"Staunton" vs. "Roanoke" River

the 1755 Fry-Jefferson map of Virginia referred to Smith's or Staunton River
the 1755 Fry-Jefferson map of Virginia referred to "Smith's or Staunton River"
Source: Library of Congress, A map of the most inhabited part of Virginia containing the whole province of Maryland with part of Pensilvania, New Jersey and North Carolina (by Joshua Fry and Peter Jefferson, 1755)

When place names were assigned by the early explorers and colonists, there was no Board of Geographic Names to reconcile differences and establish an official name. In most cases, the settlers in a region would ultimately adopt one place name, and alternate names would be discarded. For example, the same stream in southwestern Virginia was called both the New River and the Woods River, but "Woods River" dropped out of use quickly.

the Roanoke River was known as the Staunton River upstream of the confluence with the Dan River - and upstream of Richmond, the James River was known as the Fluvanna River
the Roanoke River was known as the Staunton River upstream of the confluence with the Dan River - and upstream of Richmond, the James River was known as the Fluvanna River
Source: Library of Congress, A map of Virginia and Maryland (1767)

Today, all Virginia rivers stay the course and are described by just one name from their headwaters to their mouth - with one exception. The Roanoke River changes its name in the middle of its path through Virginia. A portion of the Roanoke River, from Leesville Dam to the mouth of the Dan River, is still known locally as the Staunton River.

highway sign south of Altavista
highway sign south of Altavista
riverfront park in Altavista
riverfront park in Altavista

Above Leesville Dam and below the confluence with the Dan River, the Roanoke River is called the Roanoke River. For 80 miles in the middle, however, it is also called the Staunton River. In 1984, 51 miles between State Route 360-State Route 761 (at the Long Island Bridge) were designated the "Staunton State Scenic River," a component of the Virginia Scenic Rivers System.1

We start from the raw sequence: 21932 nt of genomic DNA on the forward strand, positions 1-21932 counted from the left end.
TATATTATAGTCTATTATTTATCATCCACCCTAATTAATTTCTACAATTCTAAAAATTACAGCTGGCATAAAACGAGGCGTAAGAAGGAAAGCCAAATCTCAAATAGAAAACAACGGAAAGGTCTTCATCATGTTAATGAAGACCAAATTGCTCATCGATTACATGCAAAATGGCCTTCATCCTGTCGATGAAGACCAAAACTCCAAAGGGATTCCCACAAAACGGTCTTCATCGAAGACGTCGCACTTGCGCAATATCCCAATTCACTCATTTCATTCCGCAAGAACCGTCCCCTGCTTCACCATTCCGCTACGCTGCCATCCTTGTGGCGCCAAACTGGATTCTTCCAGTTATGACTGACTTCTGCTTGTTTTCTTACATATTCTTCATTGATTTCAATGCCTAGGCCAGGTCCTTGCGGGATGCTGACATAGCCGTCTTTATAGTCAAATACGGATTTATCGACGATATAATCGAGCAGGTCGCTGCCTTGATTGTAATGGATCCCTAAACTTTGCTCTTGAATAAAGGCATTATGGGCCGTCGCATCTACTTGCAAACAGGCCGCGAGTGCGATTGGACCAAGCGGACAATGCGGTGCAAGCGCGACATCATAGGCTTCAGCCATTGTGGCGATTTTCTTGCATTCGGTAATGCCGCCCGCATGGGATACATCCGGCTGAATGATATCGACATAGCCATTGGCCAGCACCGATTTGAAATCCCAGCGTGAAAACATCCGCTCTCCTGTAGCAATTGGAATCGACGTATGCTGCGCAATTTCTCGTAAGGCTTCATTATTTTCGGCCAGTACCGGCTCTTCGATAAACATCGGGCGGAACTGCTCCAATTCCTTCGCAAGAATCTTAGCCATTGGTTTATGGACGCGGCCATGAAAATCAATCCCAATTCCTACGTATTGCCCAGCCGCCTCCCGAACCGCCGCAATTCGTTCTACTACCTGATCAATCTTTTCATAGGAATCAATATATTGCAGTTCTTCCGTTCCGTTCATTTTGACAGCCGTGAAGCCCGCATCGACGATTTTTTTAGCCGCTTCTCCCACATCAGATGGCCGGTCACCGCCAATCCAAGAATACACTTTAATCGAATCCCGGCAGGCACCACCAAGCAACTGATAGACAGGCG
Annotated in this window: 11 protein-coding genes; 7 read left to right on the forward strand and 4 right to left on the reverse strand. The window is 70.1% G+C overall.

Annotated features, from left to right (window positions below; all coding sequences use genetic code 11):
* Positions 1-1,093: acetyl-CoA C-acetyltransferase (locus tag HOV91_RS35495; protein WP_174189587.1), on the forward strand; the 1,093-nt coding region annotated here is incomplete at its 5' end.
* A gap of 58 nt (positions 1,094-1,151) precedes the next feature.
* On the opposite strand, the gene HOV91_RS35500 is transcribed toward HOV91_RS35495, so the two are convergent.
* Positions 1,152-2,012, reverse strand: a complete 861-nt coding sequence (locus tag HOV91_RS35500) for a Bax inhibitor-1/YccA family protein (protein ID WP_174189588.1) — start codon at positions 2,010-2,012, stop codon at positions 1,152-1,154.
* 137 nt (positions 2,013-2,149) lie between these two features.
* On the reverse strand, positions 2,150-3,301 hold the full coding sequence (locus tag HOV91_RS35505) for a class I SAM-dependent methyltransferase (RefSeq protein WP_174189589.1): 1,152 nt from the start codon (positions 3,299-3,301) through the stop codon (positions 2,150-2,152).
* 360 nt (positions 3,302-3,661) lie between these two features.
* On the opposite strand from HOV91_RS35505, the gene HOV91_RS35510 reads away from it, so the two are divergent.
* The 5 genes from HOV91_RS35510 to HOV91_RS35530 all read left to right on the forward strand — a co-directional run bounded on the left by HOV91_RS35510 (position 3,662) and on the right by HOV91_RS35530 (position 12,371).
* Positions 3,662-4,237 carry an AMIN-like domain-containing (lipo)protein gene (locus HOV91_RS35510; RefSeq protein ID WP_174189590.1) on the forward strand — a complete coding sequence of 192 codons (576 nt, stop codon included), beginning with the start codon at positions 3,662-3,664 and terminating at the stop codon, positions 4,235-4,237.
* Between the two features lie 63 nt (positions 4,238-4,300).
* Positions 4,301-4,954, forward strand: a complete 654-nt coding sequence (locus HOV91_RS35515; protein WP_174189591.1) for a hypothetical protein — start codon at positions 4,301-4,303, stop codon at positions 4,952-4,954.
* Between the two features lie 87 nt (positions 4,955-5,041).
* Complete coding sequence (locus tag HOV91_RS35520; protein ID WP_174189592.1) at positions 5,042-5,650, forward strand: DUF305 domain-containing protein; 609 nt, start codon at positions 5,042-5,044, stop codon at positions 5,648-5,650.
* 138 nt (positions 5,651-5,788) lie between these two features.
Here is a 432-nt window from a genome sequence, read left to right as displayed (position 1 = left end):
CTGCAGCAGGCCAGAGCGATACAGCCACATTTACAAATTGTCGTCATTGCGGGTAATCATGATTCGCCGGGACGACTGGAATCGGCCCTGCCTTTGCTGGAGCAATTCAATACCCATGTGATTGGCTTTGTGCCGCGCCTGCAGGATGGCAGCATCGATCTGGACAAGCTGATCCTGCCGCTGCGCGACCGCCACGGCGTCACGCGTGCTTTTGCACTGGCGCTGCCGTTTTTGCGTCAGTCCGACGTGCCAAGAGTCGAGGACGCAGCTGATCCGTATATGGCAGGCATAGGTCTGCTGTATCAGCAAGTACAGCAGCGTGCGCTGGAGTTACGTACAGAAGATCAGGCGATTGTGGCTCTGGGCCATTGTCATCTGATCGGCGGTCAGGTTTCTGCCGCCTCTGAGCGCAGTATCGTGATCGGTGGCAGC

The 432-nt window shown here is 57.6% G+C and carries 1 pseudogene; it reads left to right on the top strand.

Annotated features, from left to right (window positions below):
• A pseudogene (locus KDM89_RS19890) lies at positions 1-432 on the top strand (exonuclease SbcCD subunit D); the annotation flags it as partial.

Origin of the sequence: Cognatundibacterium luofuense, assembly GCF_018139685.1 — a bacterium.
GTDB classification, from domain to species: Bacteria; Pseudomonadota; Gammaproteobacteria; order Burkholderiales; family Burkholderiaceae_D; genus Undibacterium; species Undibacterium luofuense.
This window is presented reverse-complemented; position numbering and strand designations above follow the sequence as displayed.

Staunton River segment of Roanoke River
Staunton River segment of Roanoke River
Map Source: US Fish and Wildlife Service, Wetlands Mapper

The river's name honors Lady Rebecca Staunton, wife of Governor William Gooch (who served as governor between 1727–1740). A city in the Shenandoah Valley bears the same name, and in both cases it is pronounced STAN-ton.

a 1733 map provides a clue for the traditional pronunciation of the Staunton River
a 1733 map provides a clue for the traditional pronunciation of the Staunton River
Source: David Rumsey Map Collection, A Map of the British Empire in America by Henry Popple (1733)

William Byrd II recorded the Staunton River's name on his visit to the confluence of the Dan and Staunton rivers in 1728. He accompanied the surveyors marking the dividing line between Virginia and North Carolina. In his diary, Byrd noted that the Roanoke River forked 36 miles upstream of the "great falls" at what is now Roanoke Rapids/Weldon:2

The river forks about thirty-six miles higher, and both branches are pretty equal in breadth where they divide, though the southern, now called the Dan, runs up the farthest. That to the north runs away near north-west, and is called the Staunton, and heads not far from the source of Appomattox river, while the Dan stretches away pretty near west, and runs clear through the great mountains.

Byrd is credited with naming the Dan River. He never explained a reason, but the presumption is that the river's name reflects the Biblical phrase used to define the boundaries of Canaan, "from the Dan to Beersheba." Byrd was well aware of the Old Testament, and in 1728 he was defining the boundaries of Virginia and North Carolina.3

US Geological Survey now labels the river Roanoke for its entire length, ignoring local use of Staunton River
US Geological Survey now labels the river "Roanoke" for its entire length, ignoring local use of "Staunton River" place name
Map Source: US Geological Survey (USGS), Altavista 7.57.5 topographic map (2010)

The name Roanoke River reappears where the Staunton and Dan rivers run together - at a site reflecting the pattern of contentious name disputes between Virginia and North Carolina regarding the Roanoke River.

In 1733, the Dan River was labeled the Fitzwilliam River by North Carolinia's surveyor general, Edward Moseley. He ignored the Dan River name for the river used by William Byrd, and instead indicated his sympathy with one of the Virginia commissioners who oversaw the 1728 survey.

in 1733, the Dan River was labeled the Fitzwilliam River by North Carolina's surveyor general
in 1733, the Dan River was labeled the Fitzwilliam River by North Carolina's surveyor general
Source: A New and Correct Map of the Province of North Carolina by Edward Mosely, 1733